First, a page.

ANCHORAGE (AP) -- A report to the Alaska Board of Fisheries does not call for any major changes to the False Pass commercial salmon fishery, but suggests some changes might be needed to help restore chum salmon runs in Western Alaska.
That comes as a relief to False Pass fishermen, who have been fighting through a nearly monthlong board meeting in Anchorage to save their fishery and stave off what they regard as a threat to Aleut fishing towns along the Alaska Peninsula.
But the battle is far from over.
Alaskans have warred for decades over whether False Pass fishing cuts the flow of chum salmon bound for Western Alaska rivers farther north. Neither side seems to have conclusive evidence either way.
Last year Alaska Gov. Tony Knowles weighed in with a letter urging the board to curtail the False Pass fishery, which occurs in the state manatement zone known as Area M.
In three of the past four years, Knowles has declared a salmon disaster in Western Alaska because of low returns, triggering millions of dollars in relief.
A 55-page report issued Monday by a committee composed of three board members Larry Engel, Ed Dersham and John White recommended against maintaining the status quo for the South Peninsula fishery in Area M, which generally encompasses the western end of the Alaska Peninsula.
However, the report did not embrace any major specific changes, such as cutting the number of salmon that fishermen can catch.
The seven-member board will be deliberating on the issue in the next few days and is expected to take a final vote later this week.
Area M has come under fire at this meeting as an ''intercept'' fishery that picks off chum salmon heading for Western rivers, as well as red salmon bound for Bristol Bay's depressed Kvichak River drainage and even the Chignik area northeast along the peninsula.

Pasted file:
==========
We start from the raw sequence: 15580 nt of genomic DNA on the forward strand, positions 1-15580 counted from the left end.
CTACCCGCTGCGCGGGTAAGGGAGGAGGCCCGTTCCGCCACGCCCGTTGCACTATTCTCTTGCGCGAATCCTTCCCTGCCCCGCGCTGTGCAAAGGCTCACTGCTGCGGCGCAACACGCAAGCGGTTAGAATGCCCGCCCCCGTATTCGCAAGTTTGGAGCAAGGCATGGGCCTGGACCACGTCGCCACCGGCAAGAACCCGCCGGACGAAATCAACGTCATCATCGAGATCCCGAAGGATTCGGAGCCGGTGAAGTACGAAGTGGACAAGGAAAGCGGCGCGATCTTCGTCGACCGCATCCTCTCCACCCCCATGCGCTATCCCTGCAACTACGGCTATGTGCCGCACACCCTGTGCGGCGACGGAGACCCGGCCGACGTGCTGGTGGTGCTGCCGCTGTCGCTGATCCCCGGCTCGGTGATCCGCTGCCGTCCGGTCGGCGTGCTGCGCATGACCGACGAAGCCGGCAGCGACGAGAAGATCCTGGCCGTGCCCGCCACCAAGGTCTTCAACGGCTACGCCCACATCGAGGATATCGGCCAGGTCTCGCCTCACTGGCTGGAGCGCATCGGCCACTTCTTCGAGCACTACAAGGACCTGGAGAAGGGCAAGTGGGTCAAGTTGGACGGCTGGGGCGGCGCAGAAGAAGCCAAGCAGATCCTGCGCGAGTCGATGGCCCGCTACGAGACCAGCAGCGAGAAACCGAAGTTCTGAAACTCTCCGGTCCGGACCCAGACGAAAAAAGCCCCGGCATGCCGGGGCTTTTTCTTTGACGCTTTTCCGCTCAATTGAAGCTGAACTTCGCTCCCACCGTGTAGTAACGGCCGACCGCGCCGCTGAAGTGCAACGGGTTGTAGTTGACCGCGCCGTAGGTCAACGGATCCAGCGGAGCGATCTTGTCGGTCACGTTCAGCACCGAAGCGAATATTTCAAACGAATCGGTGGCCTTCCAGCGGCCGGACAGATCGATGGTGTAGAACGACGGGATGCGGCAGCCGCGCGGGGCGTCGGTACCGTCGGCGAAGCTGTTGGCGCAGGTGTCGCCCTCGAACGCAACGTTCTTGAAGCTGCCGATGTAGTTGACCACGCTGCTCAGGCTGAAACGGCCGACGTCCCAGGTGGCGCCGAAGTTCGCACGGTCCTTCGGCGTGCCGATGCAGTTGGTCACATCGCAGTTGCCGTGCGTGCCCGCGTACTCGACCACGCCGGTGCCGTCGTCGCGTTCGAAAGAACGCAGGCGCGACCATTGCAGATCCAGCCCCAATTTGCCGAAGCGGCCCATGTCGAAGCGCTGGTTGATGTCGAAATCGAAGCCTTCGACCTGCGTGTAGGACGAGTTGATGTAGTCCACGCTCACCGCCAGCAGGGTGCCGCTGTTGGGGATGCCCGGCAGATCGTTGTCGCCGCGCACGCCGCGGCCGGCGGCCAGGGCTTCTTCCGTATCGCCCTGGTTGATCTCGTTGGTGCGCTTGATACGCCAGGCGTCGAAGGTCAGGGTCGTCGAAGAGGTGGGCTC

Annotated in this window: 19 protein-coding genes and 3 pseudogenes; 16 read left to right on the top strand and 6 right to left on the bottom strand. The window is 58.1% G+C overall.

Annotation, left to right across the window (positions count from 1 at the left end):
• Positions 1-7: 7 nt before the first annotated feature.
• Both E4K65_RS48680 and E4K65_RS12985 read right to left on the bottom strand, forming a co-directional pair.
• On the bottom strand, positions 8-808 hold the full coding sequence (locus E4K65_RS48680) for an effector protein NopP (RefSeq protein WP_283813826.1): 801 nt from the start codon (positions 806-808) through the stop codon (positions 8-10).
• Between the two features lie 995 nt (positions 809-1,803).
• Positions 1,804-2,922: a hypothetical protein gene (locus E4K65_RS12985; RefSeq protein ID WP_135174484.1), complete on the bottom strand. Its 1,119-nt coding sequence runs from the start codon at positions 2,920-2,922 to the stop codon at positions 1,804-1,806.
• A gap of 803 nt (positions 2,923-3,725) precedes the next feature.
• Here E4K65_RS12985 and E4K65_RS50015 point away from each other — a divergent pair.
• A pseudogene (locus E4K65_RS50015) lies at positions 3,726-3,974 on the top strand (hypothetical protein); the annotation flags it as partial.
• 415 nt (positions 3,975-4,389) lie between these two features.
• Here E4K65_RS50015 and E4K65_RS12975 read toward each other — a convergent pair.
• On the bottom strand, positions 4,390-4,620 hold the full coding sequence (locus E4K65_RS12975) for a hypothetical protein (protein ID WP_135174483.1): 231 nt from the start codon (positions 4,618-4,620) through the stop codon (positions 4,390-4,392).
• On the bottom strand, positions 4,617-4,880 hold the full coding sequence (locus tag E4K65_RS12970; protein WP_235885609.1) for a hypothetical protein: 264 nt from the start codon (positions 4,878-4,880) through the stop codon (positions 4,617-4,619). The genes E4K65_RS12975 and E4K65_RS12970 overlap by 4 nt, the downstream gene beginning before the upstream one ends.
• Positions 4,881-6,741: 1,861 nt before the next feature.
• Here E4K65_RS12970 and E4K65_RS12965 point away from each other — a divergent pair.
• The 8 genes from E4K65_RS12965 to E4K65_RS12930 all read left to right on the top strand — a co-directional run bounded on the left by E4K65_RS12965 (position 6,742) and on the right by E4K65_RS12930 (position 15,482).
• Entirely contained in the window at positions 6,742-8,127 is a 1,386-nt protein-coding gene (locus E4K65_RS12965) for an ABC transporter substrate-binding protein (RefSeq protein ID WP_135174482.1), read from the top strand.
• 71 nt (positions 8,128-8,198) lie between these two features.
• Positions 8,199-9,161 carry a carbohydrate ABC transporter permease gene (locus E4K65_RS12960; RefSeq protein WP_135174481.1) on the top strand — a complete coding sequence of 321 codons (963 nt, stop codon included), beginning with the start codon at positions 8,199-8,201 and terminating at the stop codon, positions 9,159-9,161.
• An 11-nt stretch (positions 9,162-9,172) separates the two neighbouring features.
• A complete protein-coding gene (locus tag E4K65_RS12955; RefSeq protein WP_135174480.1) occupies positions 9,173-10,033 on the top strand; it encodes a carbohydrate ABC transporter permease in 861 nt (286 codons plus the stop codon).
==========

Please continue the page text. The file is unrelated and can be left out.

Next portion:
Representatives for those areas have spent thousands of dollars on scientific studies and other efforts in an attempt to squash Area M commercial fishing.
Area M fishermen and the Aleutians East Borough have countered with even higher spending and a barrage of local television and newspaper ads. They claim that cutting back Area M fisheries won't cure whatever ails the Western Alaska chum runs and that towns like False Pass, Sand Point and King Cove would be devastated.
Area M fishermen also say their catch limit of chums, which are netted incidentally to the harvest of more valuable red salmon, has already been cut significantly over the years.
''Whatever happens, it'll be close,'' said Dan Senecal-Albrecht, executive director of the Yukon River Drainage Fisheries Association, a fishermen's group that supports Area M cutbacks.
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